A 21-year-old man was arrested for killing eight people March 16, after opening fire at three different Atlanta-area massage parlors before 6 PM. Six of the eight were Asian women.
This comes weeks into an increasingly desperate plea to end the rise in anti Asian-American hate crimes, one that has struggled to gain the same traction that the reignited Black Lives Matter movement had last year. But as the media and police officials begin to piece together the story, the focus has remained on the racial element of the crimes.
Undoubtedly, the shooter was racially motivated. But he also blamed the massage parlors—which he has frequented in the past—for what he told officers is an addiction to sex. And according to Atlanta Mayor Keisha Lance Bottoms, he was planning to carry out the same crimes in Florida, at what Capt. Jay Baker of the Cherokee County Sheriff’s Office called “a part of the porn industry.”
As of this writing, Atlanta officials have not asked massage parlors to close down out of caution, indicating that they have already classified this as a hate crime, despite their protests to the contrary.
A crime against sex workers can be a crime against the Asian-American community, and vice versa. But that’s too complicated for either journalists or the mainstream audience to parse. This is, after all, a country built on Puritan beliefs, and if the massage parlor employees targeted were also sex workers, that muddies the waters. We like our victims pure in America; the knowledge that they could have been sex workers would immediately and unfairly categorize the victims in people’s minds. To no one’s surprise, the shooter was an active member of the Southern Baptist Church.
We live in a culture of outrage. But the thing about outrage is that it burns itself out very quickly. In June, an Asian playwright tweeted about her experiences with racism in the theatre industry, and then later apologized for sharing her story. At the time, there was only enough collective emotional and mental capacity to focus on one thing, and it was anti-Black racism. Now, the fear is that the only thing we can focus on is anti-Asian racism, while anti-sex worker rhetoric is allowed to flourish under the smokescreen of “vice.”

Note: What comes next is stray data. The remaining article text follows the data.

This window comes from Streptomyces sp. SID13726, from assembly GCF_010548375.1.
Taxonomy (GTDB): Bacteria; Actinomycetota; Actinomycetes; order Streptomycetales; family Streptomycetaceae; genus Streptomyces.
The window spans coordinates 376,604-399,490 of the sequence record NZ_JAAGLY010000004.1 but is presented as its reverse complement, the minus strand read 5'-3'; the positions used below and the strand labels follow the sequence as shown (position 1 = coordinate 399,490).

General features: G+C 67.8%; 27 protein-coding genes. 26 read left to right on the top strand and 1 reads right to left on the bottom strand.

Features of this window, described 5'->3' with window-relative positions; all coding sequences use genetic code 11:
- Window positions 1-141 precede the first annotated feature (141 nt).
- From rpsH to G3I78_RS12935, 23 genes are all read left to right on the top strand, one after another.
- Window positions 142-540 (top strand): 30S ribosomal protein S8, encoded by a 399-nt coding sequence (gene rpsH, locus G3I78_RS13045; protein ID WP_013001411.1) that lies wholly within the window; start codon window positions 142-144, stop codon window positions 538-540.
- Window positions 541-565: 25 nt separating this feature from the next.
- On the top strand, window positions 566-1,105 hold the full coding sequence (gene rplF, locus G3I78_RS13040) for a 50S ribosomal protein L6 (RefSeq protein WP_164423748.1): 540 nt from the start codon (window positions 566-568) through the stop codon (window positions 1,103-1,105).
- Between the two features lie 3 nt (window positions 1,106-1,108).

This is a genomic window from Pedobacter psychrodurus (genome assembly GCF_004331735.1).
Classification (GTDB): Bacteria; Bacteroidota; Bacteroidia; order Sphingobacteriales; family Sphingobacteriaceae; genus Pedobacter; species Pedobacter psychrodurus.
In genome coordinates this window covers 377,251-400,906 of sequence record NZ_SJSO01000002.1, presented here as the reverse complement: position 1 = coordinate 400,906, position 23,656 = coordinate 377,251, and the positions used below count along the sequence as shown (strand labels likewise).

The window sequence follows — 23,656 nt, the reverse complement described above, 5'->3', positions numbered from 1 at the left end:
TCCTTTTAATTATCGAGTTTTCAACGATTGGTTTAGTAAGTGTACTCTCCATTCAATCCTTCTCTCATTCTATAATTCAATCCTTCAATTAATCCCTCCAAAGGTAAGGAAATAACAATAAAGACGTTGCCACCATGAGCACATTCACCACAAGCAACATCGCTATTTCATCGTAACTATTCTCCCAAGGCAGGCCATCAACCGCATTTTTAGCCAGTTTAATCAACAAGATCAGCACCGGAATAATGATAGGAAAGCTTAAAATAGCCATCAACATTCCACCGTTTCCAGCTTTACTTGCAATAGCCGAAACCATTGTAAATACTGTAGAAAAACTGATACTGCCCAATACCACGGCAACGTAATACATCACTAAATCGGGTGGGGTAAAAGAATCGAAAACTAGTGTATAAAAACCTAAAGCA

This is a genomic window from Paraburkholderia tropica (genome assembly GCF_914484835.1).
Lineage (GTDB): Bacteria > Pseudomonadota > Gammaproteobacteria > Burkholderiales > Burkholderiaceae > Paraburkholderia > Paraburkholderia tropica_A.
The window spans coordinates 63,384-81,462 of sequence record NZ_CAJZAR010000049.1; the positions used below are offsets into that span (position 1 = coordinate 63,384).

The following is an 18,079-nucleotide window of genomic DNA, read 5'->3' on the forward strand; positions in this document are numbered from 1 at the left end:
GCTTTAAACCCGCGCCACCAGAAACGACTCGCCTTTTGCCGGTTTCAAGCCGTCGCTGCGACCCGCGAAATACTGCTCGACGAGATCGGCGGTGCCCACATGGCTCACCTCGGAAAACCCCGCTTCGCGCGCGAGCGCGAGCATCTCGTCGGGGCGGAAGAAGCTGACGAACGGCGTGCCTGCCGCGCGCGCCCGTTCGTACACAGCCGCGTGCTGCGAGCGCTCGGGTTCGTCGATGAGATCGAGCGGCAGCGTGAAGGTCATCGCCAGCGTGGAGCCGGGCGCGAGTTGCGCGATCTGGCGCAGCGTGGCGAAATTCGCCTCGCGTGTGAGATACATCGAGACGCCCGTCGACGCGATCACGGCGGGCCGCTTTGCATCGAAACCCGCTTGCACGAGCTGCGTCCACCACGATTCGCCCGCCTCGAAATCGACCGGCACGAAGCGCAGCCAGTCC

The shooter has explicitly stated that the victims were not targeted because of their race. (That being said, what racist has ever admitted to being a racist?) But media attention quickly became fixated on the ways in which this story feeds into existing narratives. A white man killed six Asian women? Those are all the details needed for a powerful story. A story that looks to be true, but only partially so. Because as the nation collectively discuses the ways in which we have failed the Asian-American community, there will almost certainly be no similar conversation about the ways in which we have and continue to demonstrably fail sex workers.
Writing off people who have sex for a living is too easy, too deeply ingrained in a country built on religious intolerance. We should continue to beat the drum for Asian-American rights, for Black rights, for trans rights, for everyone to be treated with dignity and respect. But we can’t continue to dismiss the sex workers within those communities as a minority within a minority. What we’re really saying is that they’re disposable.
A man went to three different places of business and murdered Delaina Ashley Yaun, 33; Paul Andre Michels, 54; Xiaojie Yan, 49; and Daoyou Feng, 44, to eliminate his temptation as a sex addict. A man went to three different places of business and murdered Delaina Ashley Yaun, 33; Paul Andre Michels, 54; Xiaojie Yan, 49; and Daoyou Feng, 44, because he wanted to kill all Asians. Both stories are the same tragedy. So why do we care so much more about one than the other?